{comic} curiosities

amazing screw-on head

The Amazing Screw-On Head and Other Curious Objects

by Mike Mignola; Dark Horse Comics, 2010.

“The Amazing Screw-On Head” is the first short story of the collection wherein President Abraham Lincoln calls Screw-On Head to action. The Emperor Zombie who in life was Professor H.G. Manifold has gotten hold of a dangerous manuscript that no one has been able to translate until now; “It’s as you always say, sir. All really intelligent people should be cremated for the sake of national security.” Screw-On Head is just as his name implies, his head can screw onto any number of mechanical bodies when not hopping around on its own. Things only get more bizarre from here on out—exciting, isn’t it? In addition to the bizarre and slightly ridiculous (a radish?), Mignola’s sense of humor has excellent timing. This short won the 2003 Eisner Award for Best Humor Publication when released on its own in 2002.


{from “The Amazing Screw-On Head”}

Portraits of a werewolf, a cannibal, and a criminal lunatic only confirm suspicions about the figures from those Victorian era sittings in sepia.

The story “Abu Gung and the Beanstalk” confirm any growing suspicion that Mignola has something to do with Hellboy (if you didn’t know already). We met Gung in the previous story, and this provides an amusing glimpse into his origin-story, as well as a nice dark take on the Beanstalk story. (Redrawn and expanded from its inclusion in a 1998 Dark Horse anthology Scatterbrain)


Next is “The Magician and the Snake” co-authored w/ a 7 year old Katie Mignola. This is a strange and lovely story of the Magician who, with his friend snake, is determined to live out the rest of his life as happily as possible understanding that the end is inevitable. Even so, there is something to be said of a legacy of friendship and living a life loved by someone. This won the 2003 Eisner for Best Short Story.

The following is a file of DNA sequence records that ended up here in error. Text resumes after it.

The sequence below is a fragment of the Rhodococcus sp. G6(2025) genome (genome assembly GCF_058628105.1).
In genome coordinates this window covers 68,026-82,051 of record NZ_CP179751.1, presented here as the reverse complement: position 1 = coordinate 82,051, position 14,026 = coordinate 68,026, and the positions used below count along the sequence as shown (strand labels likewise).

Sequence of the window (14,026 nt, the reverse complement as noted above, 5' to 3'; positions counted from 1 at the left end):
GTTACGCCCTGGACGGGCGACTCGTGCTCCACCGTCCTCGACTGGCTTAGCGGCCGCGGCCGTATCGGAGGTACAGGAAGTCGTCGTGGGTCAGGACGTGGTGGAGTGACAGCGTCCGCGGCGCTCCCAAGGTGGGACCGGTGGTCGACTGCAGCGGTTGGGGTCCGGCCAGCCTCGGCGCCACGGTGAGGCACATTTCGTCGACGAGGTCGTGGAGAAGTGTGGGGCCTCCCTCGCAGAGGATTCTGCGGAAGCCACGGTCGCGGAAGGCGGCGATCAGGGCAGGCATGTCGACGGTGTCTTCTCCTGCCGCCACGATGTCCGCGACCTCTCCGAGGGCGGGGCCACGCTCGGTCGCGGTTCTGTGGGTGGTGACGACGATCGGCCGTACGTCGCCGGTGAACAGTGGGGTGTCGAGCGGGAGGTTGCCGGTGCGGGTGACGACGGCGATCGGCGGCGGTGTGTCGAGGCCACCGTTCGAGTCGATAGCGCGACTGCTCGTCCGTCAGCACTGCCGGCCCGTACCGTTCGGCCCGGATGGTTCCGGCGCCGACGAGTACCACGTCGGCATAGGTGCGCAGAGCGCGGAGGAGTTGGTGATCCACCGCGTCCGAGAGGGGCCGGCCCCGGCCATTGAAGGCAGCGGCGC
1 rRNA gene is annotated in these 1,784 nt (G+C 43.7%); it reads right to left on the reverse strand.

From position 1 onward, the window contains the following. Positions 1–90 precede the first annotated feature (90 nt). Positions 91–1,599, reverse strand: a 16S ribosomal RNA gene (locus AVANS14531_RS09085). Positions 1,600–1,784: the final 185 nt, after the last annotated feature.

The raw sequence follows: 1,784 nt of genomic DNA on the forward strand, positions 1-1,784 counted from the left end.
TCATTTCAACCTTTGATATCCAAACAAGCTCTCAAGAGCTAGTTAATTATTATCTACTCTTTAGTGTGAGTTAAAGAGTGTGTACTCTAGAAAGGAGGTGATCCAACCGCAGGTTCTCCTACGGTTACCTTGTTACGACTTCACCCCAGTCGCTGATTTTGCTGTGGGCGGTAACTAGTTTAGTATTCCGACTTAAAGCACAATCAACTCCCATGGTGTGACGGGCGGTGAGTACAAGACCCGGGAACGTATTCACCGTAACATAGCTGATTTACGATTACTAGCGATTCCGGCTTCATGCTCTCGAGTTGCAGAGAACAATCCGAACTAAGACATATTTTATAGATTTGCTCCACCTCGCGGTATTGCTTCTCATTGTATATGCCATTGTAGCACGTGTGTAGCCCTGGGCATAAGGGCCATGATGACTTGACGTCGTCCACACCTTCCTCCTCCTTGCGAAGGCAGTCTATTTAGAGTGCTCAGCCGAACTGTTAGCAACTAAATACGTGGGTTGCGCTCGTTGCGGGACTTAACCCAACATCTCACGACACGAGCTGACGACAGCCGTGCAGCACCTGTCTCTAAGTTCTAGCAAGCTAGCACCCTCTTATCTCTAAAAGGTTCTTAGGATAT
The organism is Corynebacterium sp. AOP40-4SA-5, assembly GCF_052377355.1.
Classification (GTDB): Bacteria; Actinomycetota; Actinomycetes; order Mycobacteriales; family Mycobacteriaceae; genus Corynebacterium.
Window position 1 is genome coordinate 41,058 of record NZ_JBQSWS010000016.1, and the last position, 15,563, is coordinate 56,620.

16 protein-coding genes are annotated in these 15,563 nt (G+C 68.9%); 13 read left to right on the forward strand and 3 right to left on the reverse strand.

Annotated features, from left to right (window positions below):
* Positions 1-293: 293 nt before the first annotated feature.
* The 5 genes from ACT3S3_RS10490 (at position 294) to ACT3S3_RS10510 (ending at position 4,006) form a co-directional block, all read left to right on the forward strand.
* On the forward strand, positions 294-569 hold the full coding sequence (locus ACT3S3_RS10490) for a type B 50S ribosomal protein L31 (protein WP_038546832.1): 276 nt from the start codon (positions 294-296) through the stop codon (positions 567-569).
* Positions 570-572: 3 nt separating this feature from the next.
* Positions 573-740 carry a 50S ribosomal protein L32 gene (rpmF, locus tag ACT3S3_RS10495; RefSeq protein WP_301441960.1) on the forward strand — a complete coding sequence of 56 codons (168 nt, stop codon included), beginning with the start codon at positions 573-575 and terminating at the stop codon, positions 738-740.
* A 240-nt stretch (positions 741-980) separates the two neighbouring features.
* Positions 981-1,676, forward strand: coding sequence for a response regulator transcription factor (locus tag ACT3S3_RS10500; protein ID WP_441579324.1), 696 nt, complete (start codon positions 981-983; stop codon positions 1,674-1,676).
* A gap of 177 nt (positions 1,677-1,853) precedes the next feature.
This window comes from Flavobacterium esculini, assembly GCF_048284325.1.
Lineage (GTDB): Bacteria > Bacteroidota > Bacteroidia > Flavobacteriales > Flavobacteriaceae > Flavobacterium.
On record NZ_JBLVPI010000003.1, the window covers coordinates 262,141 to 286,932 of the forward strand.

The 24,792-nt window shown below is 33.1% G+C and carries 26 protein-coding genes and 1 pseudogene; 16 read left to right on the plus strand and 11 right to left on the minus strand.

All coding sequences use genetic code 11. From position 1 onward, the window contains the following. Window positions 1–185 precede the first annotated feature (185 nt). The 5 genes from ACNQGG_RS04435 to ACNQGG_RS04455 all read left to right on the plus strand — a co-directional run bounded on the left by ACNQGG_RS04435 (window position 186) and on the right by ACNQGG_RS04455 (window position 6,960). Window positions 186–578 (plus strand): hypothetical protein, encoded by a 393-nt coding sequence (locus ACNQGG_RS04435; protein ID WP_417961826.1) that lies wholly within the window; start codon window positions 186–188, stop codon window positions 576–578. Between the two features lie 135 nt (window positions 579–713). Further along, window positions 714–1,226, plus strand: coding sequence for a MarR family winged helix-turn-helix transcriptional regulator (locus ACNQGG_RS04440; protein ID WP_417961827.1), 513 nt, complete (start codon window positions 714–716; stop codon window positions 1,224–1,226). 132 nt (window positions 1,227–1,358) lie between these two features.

In “The Witch and Her Soul” the devil comes to collect. The witches servants of wood become his own—and at her making. It holds a nice laugh-out-loud moment as the devil makes himself recognizable to the oafish little puppets (see below).

asohaoco devil

“The Prisoner of Mars” involves Victorian gentlemen in space—well, their spirits anyhow, one placed into a Martian body, another a Martian robot of similar (but indestructible form). Really, if you are going to have a figure come back as a ghost to smoke cigars with his friends at his club, why not squiggly diabolical aliens? Victorian gents can be the cause of hilarity all on their own, but throw in the aliens and inescapable executions and this is a lovely dark romp in the park.

The last is “In the Chapel of Curious Objects” a brief tour of a chapel wherein the statue of the Magician rests, a hidden panel opened, and…

There are story notes and sketches (w/ notes) at the end of the volume.

I picked this up while studying at the library, hoping for a nice vacation into the pleasantly bizarre and morbid, maybe a good laugh or two. A quick flip let me know I’d like the artwork and recognizing the name Mignola, I wasn’t worried about how the form would play out as story. I was not disappointed. This comic is an easy sell.

I will remind us of it around Carl’s R.I.P. challenge this fall, but it was a full-sun afternoon and the stories still came across delightfully.

{images are Mike Mignola’s and Dark Horse Comic’s}

Published by L

I read, and I write. and until recently, I sold books.

2 thoughts on “{comic} curiosities

  1. If it is Mignola, it has to be good, right? At least that has been my experience. Love Screw-on Head! 🙂

    Mike Mignola was originally slated to be at Spectrum Fantastic Art Live this past weekend, like he was last year, but it fell through. Disappointed as it would have been fun to see him again.

    There are some great comics out there, but when Mignola is on there are few that are as engaging as his. The atmosphere practically wafts off the page into the room with you.

  2. Mike Mignola is one of my favorites, especially when he’s writing and illustrating something. His style is so clean-cut, somehow simultaneously busy and not. I haven’t read this collection, but from your review I’m thinking that I’m gonna have to remedy that. Thanks for sharing, L!

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